Study showed 70% of top 100,000 sites had 99.9% uptime or better; nearly 40% of Fortune 1,000 companies and the top 1,000 sites had even more success by achieving no downtime.
Website availability matters. For businesses, Web downtime is similar to shutting off the lights on customers during a popular holiday sale at a brick-and-mortar store. The top brands seem to understand this.
During Q1 of 2016, CloudEndure tracked the 100,000 most-visited websites in the U.S. – a list that includes favorites such as Google, Facebook, The New York Times and Tumblr – as ranked by the audience measurement service Quantcast. CloudEndure developed its own tracking engine that — 24 hours, 7 days a week, without interruption — closely monitored the top 100,000 websites throughout the entire fiscal quarter.
That’s what CloudEndure learned early in 2016, when it surveyed companies about disaster recovery practices: a majority of them aim for 99.9% or better availability but still suffer from downtime. So with our recent review of the top 100,000 websites, we set out to learn precisely how much uptime and downtime these most-visited sites actually had and whether those findings aligned with what the surveyed companies told us earlier in the year.
We found that 52% of the 100,000 most-visited websites achieved 99.9% (or “three nines”) availability in the first fiscal quarter of 2016. That means of the most popular websites, 52% of them had the operational backing to stay online for all but 2.2 hours, on average, in the quarter. Stretched out over a year, that’s an average of only 8.76 hours of downtime.
Clearly, the organizations behind these websites have the financial and physical resources to ensure that downtime was kept to a minimum. Still, that minimum of “three nines” wasn’t the gold standard among Quantcast’s top 100,000.
CloudEndure found that 7% of the most-visited websites had 99.99% (or “four nines”) availability in the first quarter of 2016. That’s an average of 13.4 minutes of downtime in the quarter, and would represent 52.56 minutes of downtime if stretched through the year. Yet, those companies were not the top dogs of availability: 11% of the most-visited websites had no downtime whatsoever during the quarter.
On the flip side, CloudEndure’s tracking revealed 29% of the top 100,000 sites could achieve only 99% (“two nines”) availability, and 1% of them struggled even more by reaching only 90% (“one nine”) availability – which means those relatively few sites were down, on average, nine days over the quarter, an amazing average of 36.5 days downtime over the course of a full year.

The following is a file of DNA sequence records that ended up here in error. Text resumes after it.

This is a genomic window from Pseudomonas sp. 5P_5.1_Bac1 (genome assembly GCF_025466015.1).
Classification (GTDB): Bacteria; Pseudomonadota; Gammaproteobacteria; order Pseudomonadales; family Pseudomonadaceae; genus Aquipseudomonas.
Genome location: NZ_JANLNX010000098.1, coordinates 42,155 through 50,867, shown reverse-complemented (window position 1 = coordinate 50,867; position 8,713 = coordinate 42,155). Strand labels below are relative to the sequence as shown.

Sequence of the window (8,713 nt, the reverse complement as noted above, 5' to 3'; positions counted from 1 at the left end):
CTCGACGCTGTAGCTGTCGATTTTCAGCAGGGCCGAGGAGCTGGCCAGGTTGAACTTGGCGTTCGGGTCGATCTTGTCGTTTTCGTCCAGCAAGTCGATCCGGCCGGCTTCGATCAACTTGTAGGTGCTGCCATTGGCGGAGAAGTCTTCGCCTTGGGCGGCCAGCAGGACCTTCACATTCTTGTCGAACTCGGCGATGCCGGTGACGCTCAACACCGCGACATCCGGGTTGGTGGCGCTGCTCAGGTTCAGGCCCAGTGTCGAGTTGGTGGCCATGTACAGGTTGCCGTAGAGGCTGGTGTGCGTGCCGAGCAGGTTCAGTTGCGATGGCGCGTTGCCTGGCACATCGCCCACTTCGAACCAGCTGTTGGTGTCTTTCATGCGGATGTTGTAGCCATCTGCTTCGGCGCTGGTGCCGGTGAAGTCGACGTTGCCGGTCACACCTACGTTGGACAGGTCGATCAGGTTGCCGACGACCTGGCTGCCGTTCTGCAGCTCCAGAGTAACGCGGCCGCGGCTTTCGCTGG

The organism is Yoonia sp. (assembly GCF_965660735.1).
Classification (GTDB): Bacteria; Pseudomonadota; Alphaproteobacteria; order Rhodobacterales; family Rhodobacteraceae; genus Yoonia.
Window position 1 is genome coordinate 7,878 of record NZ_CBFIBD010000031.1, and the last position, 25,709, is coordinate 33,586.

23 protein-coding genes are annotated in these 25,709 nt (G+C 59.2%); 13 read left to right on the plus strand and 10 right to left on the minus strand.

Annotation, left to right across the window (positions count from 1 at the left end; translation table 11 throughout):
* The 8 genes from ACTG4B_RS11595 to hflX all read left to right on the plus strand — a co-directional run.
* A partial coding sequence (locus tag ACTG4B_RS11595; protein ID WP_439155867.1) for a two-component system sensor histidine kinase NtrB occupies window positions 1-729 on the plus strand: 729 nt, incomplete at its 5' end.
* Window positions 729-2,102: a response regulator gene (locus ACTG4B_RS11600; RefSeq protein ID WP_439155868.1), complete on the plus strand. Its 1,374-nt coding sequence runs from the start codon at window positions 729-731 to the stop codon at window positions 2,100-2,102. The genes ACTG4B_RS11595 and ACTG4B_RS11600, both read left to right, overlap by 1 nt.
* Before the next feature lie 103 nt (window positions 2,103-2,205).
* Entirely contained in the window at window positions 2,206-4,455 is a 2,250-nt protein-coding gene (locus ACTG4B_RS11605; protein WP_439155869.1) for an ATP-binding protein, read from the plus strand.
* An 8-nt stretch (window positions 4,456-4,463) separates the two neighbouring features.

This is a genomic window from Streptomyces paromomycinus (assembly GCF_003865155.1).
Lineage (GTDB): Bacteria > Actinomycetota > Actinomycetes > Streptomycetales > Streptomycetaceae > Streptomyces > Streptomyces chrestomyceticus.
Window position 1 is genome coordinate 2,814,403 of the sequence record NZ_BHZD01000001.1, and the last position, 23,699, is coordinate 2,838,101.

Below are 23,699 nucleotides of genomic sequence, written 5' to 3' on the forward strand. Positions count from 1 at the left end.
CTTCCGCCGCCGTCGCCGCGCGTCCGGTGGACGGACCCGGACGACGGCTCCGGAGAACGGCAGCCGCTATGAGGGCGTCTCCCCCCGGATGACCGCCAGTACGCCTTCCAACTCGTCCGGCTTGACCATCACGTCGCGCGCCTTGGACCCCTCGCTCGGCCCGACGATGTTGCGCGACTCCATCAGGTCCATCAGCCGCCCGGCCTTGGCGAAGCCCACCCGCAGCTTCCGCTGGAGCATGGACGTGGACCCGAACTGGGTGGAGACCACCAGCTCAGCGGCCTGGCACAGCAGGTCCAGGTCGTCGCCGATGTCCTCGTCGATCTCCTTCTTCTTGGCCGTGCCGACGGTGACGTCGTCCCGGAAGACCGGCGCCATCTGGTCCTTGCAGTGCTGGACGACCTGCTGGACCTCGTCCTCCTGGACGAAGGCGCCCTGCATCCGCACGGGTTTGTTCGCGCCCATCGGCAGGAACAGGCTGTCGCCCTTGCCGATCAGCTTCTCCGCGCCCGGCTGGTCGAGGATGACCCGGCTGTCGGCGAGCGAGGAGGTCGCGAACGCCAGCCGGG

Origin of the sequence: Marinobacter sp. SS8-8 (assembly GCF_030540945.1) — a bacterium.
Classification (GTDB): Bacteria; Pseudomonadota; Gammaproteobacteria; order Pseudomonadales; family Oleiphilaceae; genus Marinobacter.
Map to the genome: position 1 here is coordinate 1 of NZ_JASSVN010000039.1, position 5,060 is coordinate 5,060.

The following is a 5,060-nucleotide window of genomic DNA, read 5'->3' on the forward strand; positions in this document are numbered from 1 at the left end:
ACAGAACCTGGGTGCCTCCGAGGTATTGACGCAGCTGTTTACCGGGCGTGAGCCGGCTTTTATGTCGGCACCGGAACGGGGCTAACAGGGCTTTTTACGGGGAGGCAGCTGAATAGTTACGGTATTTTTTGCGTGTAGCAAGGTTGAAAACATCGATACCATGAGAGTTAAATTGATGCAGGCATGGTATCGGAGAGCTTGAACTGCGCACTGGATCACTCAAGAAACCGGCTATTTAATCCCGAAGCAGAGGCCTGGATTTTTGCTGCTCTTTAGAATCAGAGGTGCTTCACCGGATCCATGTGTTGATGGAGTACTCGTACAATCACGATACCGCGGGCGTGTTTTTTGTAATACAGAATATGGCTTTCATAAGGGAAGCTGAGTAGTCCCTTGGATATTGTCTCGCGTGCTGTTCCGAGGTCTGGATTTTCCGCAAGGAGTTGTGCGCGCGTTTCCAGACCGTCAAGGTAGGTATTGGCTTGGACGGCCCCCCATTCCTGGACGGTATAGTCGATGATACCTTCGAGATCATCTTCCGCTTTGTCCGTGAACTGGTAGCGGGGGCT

CloudEndure’s tracking of the most visited websites revealed that the realities of downtime aligned with the availability goals of many companies we surveyed about disaster recovery earlier this year.
The 2016 Disaster Recovery Survey – our survey of 258 directors, CIOs and managers of large, small and mid-sized companies – showed that a vast majority of organizations (74%) had a service availability goal of 99.9% or better (“three nines” or less than 9 hours of downtime a year). Sure enough, 70% of the top Quantcast sites indeed achieved “three nines” or higher in the first quarter of 2016, showing that most organizations – regardless how popular their websites are – have the same availability goals.
The 2016 Disaster Recovery Survey also found that despite having a “three nines” goal, almost two-thirds (64%) of the organizations we surveyed had one outage in the three months prior to being surveyed. And that reality shows itself in our monitoring of the most popular websites: these sites were down anywhere from 14 minutes, on average, to 9 days in Q1 2016.
Here is a handy chart that explains how much downtime each “9 level” translates on a yearly/quarterly basis:
|Availability %||Downtime per year||Downtime per quarter|
|90% (“one nine”)||36.5 days||9 Days|
|99% (“two nines”)||3.65 days||21.6 Hours|
|99.9% (“three nines”)||8.76 hours||2.2 Hours|
|99.99 (“four nines”)||52.56 minutes||13.4 minutes|
|99.999% (“five nines”)||5.26 minutes||1.3 Minutes|
|99.9999% (“six nines”)||31.5 seconds||7.7 Seconds|
CloudEndure went beyond measuring the availability of those most-visited websites. We also looked closely at the Fortune 1,000 companies whose websites appear on the top 100,000 list.
The Fortune 1,000 crowd had more success than the larger group as a whole with 39% of their sites having no downtime (compared to 11% in the top 100,000) and 14% achieving 99.99% availability.
Lastly, we also closely reviewed the availability of the top websites within the top 100,000 website list. We wanted to see if the 1,000 most-visited sites also had achieved better availability than the rest of the pack. Guess what? They did.
Indeed, 36% of the top 1,000 websites had no downtime at all in Q1 2016. This achievement shows that the more eyeballs a website attracts, there is greater success behind the scenes preventing downtime.